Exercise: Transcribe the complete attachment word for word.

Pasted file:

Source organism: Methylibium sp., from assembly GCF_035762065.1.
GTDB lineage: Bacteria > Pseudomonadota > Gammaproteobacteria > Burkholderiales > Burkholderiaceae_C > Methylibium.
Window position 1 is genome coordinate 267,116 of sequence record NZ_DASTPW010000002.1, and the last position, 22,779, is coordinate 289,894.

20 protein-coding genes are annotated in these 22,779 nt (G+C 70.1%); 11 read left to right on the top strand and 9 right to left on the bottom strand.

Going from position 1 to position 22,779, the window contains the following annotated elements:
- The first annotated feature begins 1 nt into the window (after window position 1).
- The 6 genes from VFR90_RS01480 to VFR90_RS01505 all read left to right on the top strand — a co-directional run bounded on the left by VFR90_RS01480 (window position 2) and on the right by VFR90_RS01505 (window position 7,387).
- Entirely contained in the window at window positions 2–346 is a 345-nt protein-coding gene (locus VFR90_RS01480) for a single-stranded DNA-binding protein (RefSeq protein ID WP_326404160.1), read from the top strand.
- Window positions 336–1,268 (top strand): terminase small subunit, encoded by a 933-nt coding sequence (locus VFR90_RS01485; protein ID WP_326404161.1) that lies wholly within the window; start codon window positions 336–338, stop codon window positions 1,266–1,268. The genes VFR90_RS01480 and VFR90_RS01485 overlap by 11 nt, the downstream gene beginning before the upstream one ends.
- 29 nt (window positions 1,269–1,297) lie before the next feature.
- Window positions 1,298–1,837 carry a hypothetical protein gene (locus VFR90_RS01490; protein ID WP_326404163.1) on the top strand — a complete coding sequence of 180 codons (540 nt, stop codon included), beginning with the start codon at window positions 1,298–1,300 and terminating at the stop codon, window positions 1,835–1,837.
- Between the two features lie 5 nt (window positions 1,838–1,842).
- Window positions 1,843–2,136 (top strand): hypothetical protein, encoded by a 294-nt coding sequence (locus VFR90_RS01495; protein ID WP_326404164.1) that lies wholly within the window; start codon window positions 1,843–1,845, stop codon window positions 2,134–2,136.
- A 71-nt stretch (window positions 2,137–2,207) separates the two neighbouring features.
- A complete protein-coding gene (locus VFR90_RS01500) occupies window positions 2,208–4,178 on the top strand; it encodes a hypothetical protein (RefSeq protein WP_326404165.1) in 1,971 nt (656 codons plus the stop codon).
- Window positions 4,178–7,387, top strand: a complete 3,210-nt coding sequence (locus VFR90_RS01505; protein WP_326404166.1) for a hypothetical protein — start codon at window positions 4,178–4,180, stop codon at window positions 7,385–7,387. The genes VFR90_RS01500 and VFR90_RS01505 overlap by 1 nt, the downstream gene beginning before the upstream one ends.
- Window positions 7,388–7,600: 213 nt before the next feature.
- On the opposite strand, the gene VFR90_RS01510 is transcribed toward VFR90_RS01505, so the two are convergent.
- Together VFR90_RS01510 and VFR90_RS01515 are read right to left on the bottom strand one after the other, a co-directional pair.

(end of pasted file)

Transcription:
Source organism: Methylibium sp., from assembly GCF_035762065.1.
GTDB lineage: Bacteria > Pseudomonadota > Gammaproteobacteria > Burkholderiales > Burkholderiaceae_C > Methylibium.
Window position 1 is genome coordinate 267,116 of sequence record NZ_DASTPW010000002.1, and the last position, 22,779, is coordinate 289,894.

20 protein-coding genes are annotated in these 22,779 nt (G+C 70.1%); 11 read left to right on the top strand and 9 right to left on the bottom strand.

Going from position 1 to position 22,779, the window contains the following annotated elements:
- The first annotated feature begins 1 nt into the window (after window position 1).
- The 6 genes from VFR90_RS01480 to VFR90_RS01505 all read left to right on the top strand — a co-directional run bounded on the left by VFR90_RS01480 (window position 2) and on the right by VFR90_RS01505 (window position 7,387).
- Entirely contained in the window at window positions 2–346 is a 345-nt protein-coding gene (locus VFR90_RS01480) for a single-stranded DNA-binding protein (RefSeq protein ID WP_326404160.1), read from the top strand.
- Window positions 336–1,268 (top strand): terminase small subunit, encoded by a 933-nt coding sequence (locus VFR90_RS01485; protein ID WP_326404161.1) that lies wholly within the window; start codon window positions 336–338, stop codon window positions 1,266–1,268. The genes VFR90_RS01480 and VFR90_RS01485 overlap by 11 nt, the downstream gene beginning before the upstream one ends.
- 29 nt (window positions 1,269–1,297) lie before the next feature.
- Window positions 1,298–1,837 carry a hypothetical protein gene (locus VFR90_RS01490; protein ID WP_326404163.1) on the top strand — a complete coding sequence of 180 codons (540 nt, stop codon included), beginning with the start codon at window positions 1,298–1,300 and terminating at the stop codon, window positions 1,835–1,837.
- Between the two features lie 5 nt (window positions 1,838–1,842).
- Window positions 1,843–2,136 (top strand): hypothetical protein, encoded by a 294-nt coding sequence (locus VFR90_RS01495; protein ID WP_326404164.1) that lies wholly within the window; start codon window positions 1,843–1,845, stop codon window positions 2,134–2,136.
- A 71-nt stretch (window positions 2,137–2,207) separates the two neighbouring features.
- A complete protein-coding gene (locus VFR90_RS01500) occupies window positions 2,208–4,178 on the top strand; it encodes a hypothetical protein (RefSeq protein WP_326404165.1) in 1,971 nt (656 codons plus the stop codon).
- Window positions 4,178–7,387, top strand: a complete 3,210-nt coding sequence (locus VFR90_RS01505; protein WP_326404166.1) for a hypothetical protein — start codon at window positions 4,178–4,180, stop codon at window positions 7,385–7,387. The genes VFR90_RS01500 and VFR90_RS01505 overlap by 1 nt, the downstream gene beginning before the upstream one ends.
- Window positions 7,388–7,600: 213 nt before the next feature.
- On the opposite strand, the gene VFR90_RS01510 is transcribed toward VFR90_RS01505, so the two are convergent.
- Together VFR90_RS01510 and VFR90_RS01515 are read right to left on the bottom strand one after the other, a co-directional pair.